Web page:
Inquiries from potential buyers also dropped during the month, while agreed sales fell too, with activity slipping in nearly all parts of the UK, according to the Royal Institution of Chartered Surveyors (RICS).

The subdued market left the level of properties estate agents had on their books close to record lows, while they also reported that appraisals were lower than a year earlier, suggesting little prospect of a pick-up in the immediate future.

Simon Rubinsohn, RICS chief economist, said: “There are good reasons for thinking the latest dip in both buyer enquiries and vendor instructions is a response to the endless wrangling about Brexit, as the October 31 deadline approaches.

“Unless there is a speedy resolution to the ongoing impasse it does seem inevitable that the standoff between purchasers and sellers will deepen making it harder to complete transactions.”

Source: Zoopla Property News

 

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UK housing stock grows by 9%

The number of new homes being created annually has nearly doubled during the past six years but the total continues to fall short of government targets.

The UK’s housing stock increased by 241,130 homes in 2018/2019, 9% more than during the previous 12-month period, according to figures from the Ministry of Housing, Communities and Local Government.

The majority of additions came from new build properties, with these accounting for nearly 214,000 of the total, the highest level since the 1980s.

Other homes were created from building conversions and change of use, as well as larger properties being sub-divided.

But despite the fact the number of properties added to the UK’s housing stock has increased by 93% since hitting a recent low of 124,720 in 2012/2013, the figure remained below the Government’s target of creating 300,000 new homes a year.

Stewart Baseley, executive chairman of the Home Builders Federation, said: “We need politicians to continue to work with us and develop policies that enable further increases to be delivered.”

Interested in buying a new property? You are in luck as 240,000 new homes have been created in a year.

Source: Zoopla Property News

 

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Manchester City centre population to double by 2025

In the four years since 2015, the city centre has added around 35,000 people, with the current total sitting at around 60,000.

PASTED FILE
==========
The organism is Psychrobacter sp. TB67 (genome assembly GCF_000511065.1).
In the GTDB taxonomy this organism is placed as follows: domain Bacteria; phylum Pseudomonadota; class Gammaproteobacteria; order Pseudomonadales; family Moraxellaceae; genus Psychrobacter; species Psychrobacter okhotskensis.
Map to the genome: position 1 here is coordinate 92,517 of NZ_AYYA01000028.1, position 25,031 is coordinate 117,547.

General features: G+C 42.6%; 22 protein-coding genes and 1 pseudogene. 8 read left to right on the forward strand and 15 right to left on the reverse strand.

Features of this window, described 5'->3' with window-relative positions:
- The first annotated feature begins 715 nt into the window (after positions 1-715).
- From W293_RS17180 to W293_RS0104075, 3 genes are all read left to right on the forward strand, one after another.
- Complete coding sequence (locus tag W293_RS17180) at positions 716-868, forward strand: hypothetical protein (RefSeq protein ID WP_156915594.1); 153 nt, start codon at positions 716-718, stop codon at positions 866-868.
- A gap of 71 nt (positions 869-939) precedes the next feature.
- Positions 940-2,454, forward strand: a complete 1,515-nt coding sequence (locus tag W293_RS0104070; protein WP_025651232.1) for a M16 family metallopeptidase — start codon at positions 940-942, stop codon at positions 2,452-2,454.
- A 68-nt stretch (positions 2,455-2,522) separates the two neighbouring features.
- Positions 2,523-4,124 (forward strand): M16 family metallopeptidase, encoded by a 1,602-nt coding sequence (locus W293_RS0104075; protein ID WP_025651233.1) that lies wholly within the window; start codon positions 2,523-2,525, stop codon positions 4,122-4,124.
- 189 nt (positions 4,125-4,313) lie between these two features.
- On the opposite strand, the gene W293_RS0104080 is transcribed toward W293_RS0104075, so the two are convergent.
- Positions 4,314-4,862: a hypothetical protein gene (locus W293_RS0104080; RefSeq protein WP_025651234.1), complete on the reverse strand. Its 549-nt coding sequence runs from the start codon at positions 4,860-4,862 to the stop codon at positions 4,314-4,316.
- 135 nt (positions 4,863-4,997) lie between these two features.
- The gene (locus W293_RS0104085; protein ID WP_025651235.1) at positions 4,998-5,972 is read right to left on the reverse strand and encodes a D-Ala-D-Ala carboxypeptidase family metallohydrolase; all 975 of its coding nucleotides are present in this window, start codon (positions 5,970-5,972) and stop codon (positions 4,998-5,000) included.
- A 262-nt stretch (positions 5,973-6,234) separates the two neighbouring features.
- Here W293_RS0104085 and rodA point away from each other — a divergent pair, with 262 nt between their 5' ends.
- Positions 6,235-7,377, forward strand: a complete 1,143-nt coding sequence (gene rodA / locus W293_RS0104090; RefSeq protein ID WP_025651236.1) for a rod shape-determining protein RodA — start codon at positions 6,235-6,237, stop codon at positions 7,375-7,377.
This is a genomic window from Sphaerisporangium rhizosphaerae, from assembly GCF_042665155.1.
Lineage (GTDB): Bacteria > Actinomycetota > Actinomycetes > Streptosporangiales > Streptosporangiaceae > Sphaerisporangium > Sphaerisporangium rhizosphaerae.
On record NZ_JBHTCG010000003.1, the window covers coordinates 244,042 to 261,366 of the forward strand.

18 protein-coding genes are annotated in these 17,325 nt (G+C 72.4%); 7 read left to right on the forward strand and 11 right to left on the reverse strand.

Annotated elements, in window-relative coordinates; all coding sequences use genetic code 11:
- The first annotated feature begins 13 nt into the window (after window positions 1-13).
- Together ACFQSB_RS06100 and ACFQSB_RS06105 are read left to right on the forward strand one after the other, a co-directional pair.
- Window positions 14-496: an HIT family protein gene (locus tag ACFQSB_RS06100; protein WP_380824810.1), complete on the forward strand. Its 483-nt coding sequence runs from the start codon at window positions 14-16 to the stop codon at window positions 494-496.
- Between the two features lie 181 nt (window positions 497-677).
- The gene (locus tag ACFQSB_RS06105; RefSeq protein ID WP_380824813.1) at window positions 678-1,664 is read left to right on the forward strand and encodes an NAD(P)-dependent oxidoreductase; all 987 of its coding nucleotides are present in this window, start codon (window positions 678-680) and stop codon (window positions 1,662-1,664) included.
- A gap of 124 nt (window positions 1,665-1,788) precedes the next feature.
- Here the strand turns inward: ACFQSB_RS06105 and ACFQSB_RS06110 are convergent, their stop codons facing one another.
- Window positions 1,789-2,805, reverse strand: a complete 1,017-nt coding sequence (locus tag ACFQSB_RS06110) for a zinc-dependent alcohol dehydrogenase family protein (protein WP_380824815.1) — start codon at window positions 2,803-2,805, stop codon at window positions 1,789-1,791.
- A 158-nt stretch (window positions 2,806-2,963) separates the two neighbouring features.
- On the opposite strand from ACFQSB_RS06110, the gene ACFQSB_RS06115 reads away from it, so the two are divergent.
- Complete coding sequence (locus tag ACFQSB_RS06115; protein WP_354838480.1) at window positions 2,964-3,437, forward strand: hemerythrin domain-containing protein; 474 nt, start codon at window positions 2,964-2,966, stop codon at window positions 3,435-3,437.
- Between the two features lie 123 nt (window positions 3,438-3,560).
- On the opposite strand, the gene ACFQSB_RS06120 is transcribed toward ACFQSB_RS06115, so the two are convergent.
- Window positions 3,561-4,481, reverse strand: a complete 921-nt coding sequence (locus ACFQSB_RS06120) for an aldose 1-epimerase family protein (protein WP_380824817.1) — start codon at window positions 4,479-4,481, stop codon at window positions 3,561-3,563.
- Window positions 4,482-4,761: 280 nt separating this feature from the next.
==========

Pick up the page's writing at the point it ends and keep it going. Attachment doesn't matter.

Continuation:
Officials expect similar to happen again.

City-centre living is no longer monopolised by students and young professionals, with increasing numbers of 35-49-year-olds choosing to live in the apartment market, embracing city living.

The broadening of the population living in Manchester will inevitably lead to more demand on services such as schools, medical practices and policing.

How will fast growing cities such as Manchester City cope?

With most city centre booming and becoming increasingly residential, the potential conflict between the wants and desires of residents in town, and operators in the night-time economy, like bars and venues, is brought to the fore. The challenge will be for city councils and planners to continuously create sustainable and dynamic socio-economic environment for all to thrive.

Source: Manchester Evening News

 

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Climate Change is the cause of Venice flood says Mayor

Severe flooding in Venice that has left much of the Italian city under water is a direct result of climate change, the mayor says.

The highest water levels in the region in more than 50 years would leave “a permanent mark”, Venice Mayor Luigi Brugnaro tweeted.

A man crosses the flooded St. Mark's Square in high water levels in Venice, 13 November 2019

“Now the government must listen,” he added. “These are the effects of climate change… the costs will be high.”

The waters in Venice peaked at 1.87m (6ft), according to the tide monitoring centre. Only once since official records began in 1923 has the tide been higher, reaching 1.94m in 1966.